Several of Medtronic’s neurostim devices, which use mild electrical pulses to block pain signals on their way to the brain, feature a programming option that kicks the devices into a mode that safe for an MRI environment. The implants also connect with special leads that can withstand MRI scanning.
"Delivering systems that are compatible with a full-body MRI scan means that spinal cord stimulation patients will not have to compromise when it comes to their healthcare, and they can feel secure knowing that MRI is a diagnostic option," Medtronic pain stimulation & targeted drug delivery VP and general manager Julie Foster said in prepared remarks.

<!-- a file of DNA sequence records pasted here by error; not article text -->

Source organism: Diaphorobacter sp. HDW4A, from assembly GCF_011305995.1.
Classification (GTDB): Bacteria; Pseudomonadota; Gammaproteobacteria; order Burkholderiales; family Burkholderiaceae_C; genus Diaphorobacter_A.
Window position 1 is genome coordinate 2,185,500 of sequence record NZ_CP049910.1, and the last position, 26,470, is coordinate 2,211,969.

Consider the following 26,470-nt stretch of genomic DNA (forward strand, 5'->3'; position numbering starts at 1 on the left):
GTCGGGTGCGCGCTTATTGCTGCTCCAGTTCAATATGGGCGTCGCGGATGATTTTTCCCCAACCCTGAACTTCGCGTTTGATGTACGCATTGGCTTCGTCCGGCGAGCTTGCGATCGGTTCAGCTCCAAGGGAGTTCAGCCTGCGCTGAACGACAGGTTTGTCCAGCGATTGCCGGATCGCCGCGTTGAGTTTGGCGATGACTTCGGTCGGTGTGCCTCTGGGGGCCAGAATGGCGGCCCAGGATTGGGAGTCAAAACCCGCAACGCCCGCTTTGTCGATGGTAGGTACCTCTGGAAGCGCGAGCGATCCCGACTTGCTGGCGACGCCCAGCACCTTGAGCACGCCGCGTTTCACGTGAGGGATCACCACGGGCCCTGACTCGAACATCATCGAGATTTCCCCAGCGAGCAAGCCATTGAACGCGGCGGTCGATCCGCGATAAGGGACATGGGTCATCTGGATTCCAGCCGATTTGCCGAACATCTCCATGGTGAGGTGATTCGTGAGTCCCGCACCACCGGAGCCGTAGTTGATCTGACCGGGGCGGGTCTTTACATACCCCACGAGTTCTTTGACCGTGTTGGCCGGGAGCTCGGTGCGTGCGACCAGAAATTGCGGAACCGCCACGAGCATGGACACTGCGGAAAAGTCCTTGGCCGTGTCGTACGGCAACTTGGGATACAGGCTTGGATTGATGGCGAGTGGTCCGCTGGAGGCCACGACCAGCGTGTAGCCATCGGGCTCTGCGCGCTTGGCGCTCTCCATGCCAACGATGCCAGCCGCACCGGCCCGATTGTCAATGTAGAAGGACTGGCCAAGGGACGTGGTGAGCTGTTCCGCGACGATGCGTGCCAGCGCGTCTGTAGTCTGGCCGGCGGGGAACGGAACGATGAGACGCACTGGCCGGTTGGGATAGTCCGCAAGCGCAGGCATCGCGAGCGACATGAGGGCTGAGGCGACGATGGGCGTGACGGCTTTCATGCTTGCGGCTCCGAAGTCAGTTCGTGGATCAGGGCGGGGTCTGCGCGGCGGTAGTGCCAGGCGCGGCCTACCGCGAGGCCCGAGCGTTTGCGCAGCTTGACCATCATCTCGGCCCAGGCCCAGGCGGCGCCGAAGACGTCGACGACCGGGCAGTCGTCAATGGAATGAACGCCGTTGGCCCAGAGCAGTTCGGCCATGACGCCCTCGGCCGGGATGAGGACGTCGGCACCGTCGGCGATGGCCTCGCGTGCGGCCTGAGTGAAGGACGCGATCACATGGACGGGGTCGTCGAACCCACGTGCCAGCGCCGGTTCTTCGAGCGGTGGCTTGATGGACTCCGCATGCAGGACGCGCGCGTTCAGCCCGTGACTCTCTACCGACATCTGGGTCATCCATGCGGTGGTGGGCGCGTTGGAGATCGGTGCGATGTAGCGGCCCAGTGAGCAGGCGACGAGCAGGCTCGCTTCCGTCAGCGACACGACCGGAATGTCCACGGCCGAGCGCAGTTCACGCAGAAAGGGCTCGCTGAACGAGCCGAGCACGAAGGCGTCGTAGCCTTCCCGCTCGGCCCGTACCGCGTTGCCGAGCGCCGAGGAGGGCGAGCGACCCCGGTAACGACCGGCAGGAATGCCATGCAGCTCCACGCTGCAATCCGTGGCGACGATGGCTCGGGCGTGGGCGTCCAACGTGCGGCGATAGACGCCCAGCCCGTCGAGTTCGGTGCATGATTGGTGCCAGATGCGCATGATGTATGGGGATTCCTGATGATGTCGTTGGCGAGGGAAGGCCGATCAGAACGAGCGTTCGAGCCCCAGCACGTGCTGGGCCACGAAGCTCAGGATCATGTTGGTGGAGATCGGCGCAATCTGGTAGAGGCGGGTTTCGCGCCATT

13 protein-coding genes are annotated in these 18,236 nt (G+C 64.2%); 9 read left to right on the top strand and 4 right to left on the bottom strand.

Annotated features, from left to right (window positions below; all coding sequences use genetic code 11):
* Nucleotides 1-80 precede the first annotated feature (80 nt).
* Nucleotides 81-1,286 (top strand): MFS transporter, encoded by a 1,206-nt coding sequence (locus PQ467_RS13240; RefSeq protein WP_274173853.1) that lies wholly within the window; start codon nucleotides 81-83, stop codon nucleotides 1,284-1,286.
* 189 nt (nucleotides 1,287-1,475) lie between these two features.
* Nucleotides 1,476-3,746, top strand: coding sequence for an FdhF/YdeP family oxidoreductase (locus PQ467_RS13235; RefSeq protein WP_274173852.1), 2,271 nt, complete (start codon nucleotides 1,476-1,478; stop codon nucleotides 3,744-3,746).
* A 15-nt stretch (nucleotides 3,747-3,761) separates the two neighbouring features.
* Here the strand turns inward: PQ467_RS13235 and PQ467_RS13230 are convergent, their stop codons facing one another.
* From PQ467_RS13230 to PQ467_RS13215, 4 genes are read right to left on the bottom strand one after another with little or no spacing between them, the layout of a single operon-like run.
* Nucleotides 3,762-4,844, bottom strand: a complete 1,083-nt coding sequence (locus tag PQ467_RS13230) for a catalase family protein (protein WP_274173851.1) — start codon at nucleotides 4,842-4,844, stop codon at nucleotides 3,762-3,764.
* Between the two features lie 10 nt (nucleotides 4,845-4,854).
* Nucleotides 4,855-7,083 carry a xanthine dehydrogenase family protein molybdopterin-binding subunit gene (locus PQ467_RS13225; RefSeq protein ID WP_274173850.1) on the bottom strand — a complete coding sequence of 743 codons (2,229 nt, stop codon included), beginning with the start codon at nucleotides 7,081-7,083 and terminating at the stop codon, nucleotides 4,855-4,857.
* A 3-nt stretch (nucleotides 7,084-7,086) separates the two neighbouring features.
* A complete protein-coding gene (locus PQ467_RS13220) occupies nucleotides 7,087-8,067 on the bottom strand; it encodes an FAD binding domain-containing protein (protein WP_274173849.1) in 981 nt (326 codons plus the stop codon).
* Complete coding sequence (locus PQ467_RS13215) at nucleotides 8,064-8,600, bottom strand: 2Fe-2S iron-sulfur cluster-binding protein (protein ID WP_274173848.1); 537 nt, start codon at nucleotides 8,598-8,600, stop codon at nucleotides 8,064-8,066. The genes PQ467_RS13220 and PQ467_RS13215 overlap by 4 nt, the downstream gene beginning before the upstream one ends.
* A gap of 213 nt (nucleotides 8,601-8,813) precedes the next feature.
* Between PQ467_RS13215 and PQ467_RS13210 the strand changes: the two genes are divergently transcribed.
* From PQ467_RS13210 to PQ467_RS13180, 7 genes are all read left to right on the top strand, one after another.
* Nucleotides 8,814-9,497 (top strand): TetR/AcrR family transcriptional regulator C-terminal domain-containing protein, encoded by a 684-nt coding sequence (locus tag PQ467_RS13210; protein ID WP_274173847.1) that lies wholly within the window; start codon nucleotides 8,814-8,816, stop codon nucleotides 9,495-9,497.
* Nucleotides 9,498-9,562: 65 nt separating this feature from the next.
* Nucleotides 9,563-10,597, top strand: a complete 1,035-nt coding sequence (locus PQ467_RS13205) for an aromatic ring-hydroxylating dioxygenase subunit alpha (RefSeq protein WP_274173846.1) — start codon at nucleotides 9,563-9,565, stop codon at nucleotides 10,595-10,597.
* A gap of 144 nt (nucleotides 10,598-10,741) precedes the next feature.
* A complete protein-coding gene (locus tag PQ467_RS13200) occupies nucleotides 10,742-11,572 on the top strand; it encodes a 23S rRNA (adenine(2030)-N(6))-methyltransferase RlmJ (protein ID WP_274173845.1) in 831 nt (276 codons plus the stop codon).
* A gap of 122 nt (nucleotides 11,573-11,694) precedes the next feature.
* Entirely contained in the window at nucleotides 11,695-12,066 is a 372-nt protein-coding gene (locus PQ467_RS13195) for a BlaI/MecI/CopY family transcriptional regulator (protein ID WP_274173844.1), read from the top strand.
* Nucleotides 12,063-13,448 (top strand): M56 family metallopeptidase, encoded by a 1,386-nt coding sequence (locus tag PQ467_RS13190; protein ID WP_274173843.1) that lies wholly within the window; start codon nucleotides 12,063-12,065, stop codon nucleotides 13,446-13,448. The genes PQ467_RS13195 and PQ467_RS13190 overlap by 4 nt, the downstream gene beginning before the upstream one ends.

Patients are generally steered away from full-body scanning for fear that their implants may be affected by the large magnets involved in an MRI, Medtronic noted.
European health regulators cleared Medtronic’s RestoreSensor SureScan MRI, PrimeAdvanced SureScan MRI, RestoreAdvanced SureScan MRI, and RestoreUltra SureScan MRI for use with full-body scanning, according to a press release.
Medtronic has been making moves in MRI-friendly implant technology, including for some of its pacemakers and drug infusion systems.
In October 2012 the company launched Japan’s 1st MRI-friendly pacemaker, the Advisa MRI SureScan.